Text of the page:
Tuesday, May 28, 2013

Saying "Good Bye" to the Ambassador (our car) in Kolkata

[I found this old post that I forgot to publish before we left Kolkata. We are currently trying to figure out what to do for transportation with a six month TDY in Falls Church, VA for language training, and then a three year post in Astana, Kazakhstan, so the topic is at the top of our minds...]

Although the pictures may look like a specimen from the History Detectives, above and below is the car title and registration for our (and others before us) Ambassador. Another reason to be fond of owning one in West Bengal. It reads like a passport for its decade plus service for those posted at the American Consulate.

From our brief experience in the Foreign Service, owning a car is tricky financially. The import rules for bringing in a car can change even after all the research and your orders, sometimes you can only bring right-hand drive cars into right-hand car countries, and the same with left-hand cars in left-hand car countries. It may be best to have a vehicle for rough terrain, a small car for congested city or no car for one with great public transportation and little parking.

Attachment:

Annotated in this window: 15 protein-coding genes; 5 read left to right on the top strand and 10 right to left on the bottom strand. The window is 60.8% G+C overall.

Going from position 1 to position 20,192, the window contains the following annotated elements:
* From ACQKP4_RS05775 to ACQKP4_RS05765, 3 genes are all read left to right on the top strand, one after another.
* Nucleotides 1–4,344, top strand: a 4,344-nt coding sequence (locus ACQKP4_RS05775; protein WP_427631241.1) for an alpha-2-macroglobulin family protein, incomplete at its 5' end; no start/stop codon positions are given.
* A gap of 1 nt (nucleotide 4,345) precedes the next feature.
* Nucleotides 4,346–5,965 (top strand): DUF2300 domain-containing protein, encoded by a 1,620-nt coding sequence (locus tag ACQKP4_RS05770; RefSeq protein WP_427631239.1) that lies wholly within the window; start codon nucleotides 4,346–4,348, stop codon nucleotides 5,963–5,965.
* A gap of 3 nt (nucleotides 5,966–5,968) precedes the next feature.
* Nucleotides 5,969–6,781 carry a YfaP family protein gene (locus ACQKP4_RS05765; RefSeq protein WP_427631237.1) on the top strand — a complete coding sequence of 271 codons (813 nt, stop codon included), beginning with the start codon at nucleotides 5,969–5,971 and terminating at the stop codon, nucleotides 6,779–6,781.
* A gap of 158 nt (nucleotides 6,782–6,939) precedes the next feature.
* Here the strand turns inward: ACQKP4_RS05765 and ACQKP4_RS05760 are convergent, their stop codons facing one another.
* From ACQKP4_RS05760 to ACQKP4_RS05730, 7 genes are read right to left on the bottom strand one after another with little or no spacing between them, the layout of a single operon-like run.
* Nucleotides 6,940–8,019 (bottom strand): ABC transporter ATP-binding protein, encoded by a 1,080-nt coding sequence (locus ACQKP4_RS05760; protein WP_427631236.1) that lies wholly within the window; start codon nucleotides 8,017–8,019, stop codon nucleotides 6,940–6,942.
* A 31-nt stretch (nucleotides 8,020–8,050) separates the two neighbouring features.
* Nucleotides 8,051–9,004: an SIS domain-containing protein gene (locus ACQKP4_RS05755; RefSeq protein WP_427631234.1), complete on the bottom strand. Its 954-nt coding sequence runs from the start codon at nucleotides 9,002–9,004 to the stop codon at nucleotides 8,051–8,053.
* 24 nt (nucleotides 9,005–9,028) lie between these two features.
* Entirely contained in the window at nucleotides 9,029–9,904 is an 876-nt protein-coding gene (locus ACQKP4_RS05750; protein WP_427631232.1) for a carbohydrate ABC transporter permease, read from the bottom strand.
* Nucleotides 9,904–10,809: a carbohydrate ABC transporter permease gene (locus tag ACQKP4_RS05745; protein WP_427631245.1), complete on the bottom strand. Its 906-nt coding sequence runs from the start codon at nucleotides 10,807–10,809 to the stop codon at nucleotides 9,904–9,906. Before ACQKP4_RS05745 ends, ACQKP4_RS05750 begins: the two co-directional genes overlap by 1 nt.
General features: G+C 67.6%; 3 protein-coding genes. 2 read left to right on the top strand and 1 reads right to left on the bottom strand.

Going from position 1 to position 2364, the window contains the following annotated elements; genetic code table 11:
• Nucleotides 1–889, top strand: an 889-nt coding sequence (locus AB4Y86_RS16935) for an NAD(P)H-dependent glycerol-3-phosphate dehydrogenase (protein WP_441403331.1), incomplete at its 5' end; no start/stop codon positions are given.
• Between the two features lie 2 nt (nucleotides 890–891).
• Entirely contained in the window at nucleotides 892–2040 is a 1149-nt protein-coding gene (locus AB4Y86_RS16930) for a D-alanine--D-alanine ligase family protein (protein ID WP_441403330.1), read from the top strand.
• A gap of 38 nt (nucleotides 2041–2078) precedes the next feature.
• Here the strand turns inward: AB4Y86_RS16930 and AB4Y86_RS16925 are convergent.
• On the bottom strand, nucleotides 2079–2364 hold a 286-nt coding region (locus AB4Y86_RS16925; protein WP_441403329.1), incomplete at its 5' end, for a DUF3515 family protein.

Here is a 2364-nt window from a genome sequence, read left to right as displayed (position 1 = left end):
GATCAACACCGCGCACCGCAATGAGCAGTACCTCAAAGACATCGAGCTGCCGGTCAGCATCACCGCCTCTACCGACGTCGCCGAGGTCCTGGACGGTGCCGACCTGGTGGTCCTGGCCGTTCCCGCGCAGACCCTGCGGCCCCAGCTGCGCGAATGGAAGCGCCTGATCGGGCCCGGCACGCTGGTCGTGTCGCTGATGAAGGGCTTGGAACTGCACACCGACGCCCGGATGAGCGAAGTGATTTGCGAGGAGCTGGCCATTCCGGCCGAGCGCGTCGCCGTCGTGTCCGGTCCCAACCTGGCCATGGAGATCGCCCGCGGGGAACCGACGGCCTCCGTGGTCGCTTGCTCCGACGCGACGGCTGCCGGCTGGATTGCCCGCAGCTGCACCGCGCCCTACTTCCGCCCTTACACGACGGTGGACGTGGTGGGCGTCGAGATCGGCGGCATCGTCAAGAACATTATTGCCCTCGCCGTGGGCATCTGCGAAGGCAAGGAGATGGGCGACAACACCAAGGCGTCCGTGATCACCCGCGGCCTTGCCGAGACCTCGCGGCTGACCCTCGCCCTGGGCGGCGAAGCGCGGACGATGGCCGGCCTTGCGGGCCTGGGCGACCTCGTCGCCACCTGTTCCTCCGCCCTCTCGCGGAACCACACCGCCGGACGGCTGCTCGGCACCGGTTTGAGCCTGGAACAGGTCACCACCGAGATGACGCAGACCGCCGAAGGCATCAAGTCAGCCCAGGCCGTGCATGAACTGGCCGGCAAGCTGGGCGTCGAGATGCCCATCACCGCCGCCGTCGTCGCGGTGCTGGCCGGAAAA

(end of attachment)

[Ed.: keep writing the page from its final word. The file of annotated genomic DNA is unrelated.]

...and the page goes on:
The road of least resistance seems to be to buy when getting to post (or training in D.C.); and then selling when you leave a post. You may loose money or break even (not ever allowed to make a profit), so hopefully it evens out in the long run. Buying from another diplomat at post, American or another country, also seems to be the path of least resistance for registration and having it available soon after arrival.

As we head back to D.C. for training before Prague, we have decided to look for another Mazda 5 (our car in D.C. that we transferred the lease to another foreign service officer before we left for Kolkata) at either CarMax or Hertz Rent2Buy, even though it drives me crazy when "2" is used in that way. We will use the car in D.C. and then hopefully send to Prague (crossing fingers that the import rules don't change before then). Others have said that they have successfully purchased and then sold at Ballston Auto Center in Falls Church, when in long-term training in D.C.


Rinku Bhattacharya said...

I was so moved reading your posts on experiences in Kolkata/Calcutta. I am a Calcutta born migrant, mother of two American children who still misses home deeply. I am also the author of the The Bengali Five Spice Chronicles. I would LOVE to be able to send you a copy, would you please email me at Spicesandseasons@gmail.com

Natalie Buda Smith said...

Rinku - thanks so much for the comment! Congrats on your chronicles. I would love to see them in a blog. Have you ever considered publishing that way? Best of luck!